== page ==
Their rolling hills and majestic scenery make for the perfect backdrop to the region’s first ever sand sculpture exhibition, ‘The Art of Music’.
Located at the prestigious Cope-Williams Winery in Romsey, the Sand Art Gallery has invited eight of the world’s most talented sculptors to create mammoth masterpieces presented in a gallery format for the first time in Australia.
Hailing from Russia, Ireland, Holland, Canada, the Czech Republic, Poland, Belgium and Singapore, the celebrated sculptors had 20 tonnes of sand each to produce a piece of art portraying their interpretation of the theme ‘The Art of Music’.
Running until the end of September, the exhibition was organised by Rosemary Gallicchio and artist Leo Vamvalis, who has been in the sand sculpting industry for 15 years.
“We wanted to bring this craft to Australia in more of an artistic rather than commercial way, where sculptors are free to create artistic sculptures from what they believe from within,” Mr Vamvalis said.
Proceeds from the exhibition will be donated to the Cope-Williams Art Foundation, with the aim of creating opportunities for young artists in the Macedon Ranges to pursue their passion.
Established in 2006 by Gordon & Judy Cope-Williams, the foundation provides financial support to young classical musicians and the visual arts community in Victoria.
“It’s difficult for young artists in the region to get recognised and find the funds to progress,” Mr Vamvalis explained.
“The foundation is about giving them a bit of a boost to help them get to where they want to in their chosen craft.”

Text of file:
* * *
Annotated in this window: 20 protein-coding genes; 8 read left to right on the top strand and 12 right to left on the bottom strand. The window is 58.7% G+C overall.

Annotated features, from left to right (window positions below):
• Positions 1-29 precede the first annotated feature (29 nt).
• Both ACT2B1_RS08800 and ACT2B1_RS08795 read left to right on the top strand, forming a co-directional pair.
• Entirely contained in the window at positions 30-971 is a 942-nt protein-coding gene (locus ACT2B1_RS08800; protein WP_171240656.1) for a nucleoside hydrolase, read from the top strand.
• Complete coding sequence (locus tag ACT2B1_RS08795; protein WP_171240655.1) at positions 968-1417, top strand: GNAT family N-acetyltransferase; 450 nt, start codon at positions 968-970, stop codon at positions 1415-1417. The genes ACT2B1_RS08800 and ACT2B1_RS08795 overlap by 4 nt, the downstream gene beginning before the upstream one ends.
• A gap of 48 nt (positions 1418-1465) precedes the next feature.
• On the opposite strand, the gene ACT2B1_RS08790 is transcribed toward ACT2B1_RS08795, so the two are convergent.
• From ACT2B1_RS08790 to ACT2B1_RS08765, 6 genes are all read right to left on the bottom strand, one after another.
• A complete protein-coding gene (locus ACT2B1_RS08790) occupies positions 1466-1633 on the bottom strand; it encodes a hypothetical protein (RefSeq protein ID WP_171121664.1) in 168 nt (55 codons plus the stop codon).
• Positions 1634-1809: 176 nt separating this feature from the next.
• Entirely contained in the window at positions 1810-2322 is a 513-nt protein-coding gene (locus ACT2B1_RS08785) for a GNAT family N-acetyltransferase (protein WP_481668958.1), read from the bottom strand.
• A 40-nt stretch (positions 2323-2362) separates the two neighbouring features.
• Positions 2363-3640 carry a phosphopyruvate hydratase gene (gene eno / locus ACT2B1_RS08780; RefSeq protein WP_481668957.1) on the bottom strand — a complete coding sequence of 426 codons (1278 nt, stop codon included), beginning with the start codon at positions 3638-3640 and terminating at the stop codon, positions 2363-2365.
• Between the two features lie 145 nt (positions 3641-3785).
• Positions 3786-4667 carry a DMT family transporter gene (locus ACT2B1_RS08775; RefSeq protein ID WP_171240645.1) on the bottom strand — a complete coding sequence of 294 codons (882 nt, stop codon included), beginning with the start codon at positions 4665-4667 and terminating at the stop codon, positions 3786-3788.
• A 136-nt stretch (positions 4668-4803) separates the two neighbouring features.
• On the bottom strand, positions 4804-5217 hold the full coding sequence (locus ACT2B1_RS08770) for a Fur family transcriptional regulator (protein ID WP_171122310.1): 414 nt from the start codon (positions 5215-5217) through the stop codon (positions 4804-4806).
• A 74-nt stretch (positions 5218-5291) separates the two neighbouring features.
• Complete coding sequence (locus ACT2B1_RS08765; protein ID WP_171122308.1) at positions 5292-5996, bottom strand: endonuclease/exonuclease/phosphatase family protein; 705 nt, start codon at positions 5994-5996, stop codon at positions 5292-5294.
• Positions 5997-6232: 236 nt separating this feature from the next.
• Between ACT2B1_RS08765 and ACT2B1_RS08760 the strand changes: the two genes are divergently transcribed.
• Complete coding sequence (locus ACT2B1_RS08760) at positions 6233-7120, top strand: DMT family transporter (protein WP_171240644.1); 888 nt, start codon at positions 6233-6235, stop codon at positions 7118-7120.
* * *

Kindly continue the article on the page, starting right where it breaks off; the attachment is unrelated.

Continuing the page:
Ms Gallicchio has four children who share an avid passion for art and history, and has experienced first-hand the challenges that young artists living in rural areas face.
Her daughter Issabella Cimino, 19, endures six hours of public transport a day to attend her Diploma of Visual Arts at Swinburne University of Technology, aspiring to become a comic book artist.
Mr Vamvalis and Ms Gallicchio are hoping to attract 100,000 visitors to the Sand Art Gallery’s first exhibition, which offers an experience worlds away from anything else in Australia.
Each 20-tonne masterpiece took seven days of tireless work to create, and one of the artists’ sculptures collapsed on day four of the production phase.
“He couldn’t rebuild it; he had to just take that new shape and start creating something totally different,” Ms Gallicchio said.
“The elements can also be challenging, but our state-of-the-art dome marquees cover the sculptures and protect them.”
The highlight of the exhibition is a grandiose wall crafted by Dutch sculptor Sussane Russler and Russian artist Ilya Filimonstev out of 40 tonnes of sand.
Dedicated to the northern Italian lagoon city of Venice, the wall portrays two women wearing Venetian masks and celebrates the way Italian culture integrates art and music.
The homage to Venice was inspired by the pair’s recent travels to Italy, when Ms Gallicchio visited her father Gianfranco’s hometown of Calvello, Basilicata, and discovered her family history.
“We brought home masks from Venice for visitors to wear and take photos with in front of the wall,” Ms Gallicchio said.
‘The Art of Music’ embodies the beauty of nature, music, art and Italy in a truly unique way and provides the perfect opportunity to escape to the country for a weekend and discover one of Victoria’s most vibrant art communities.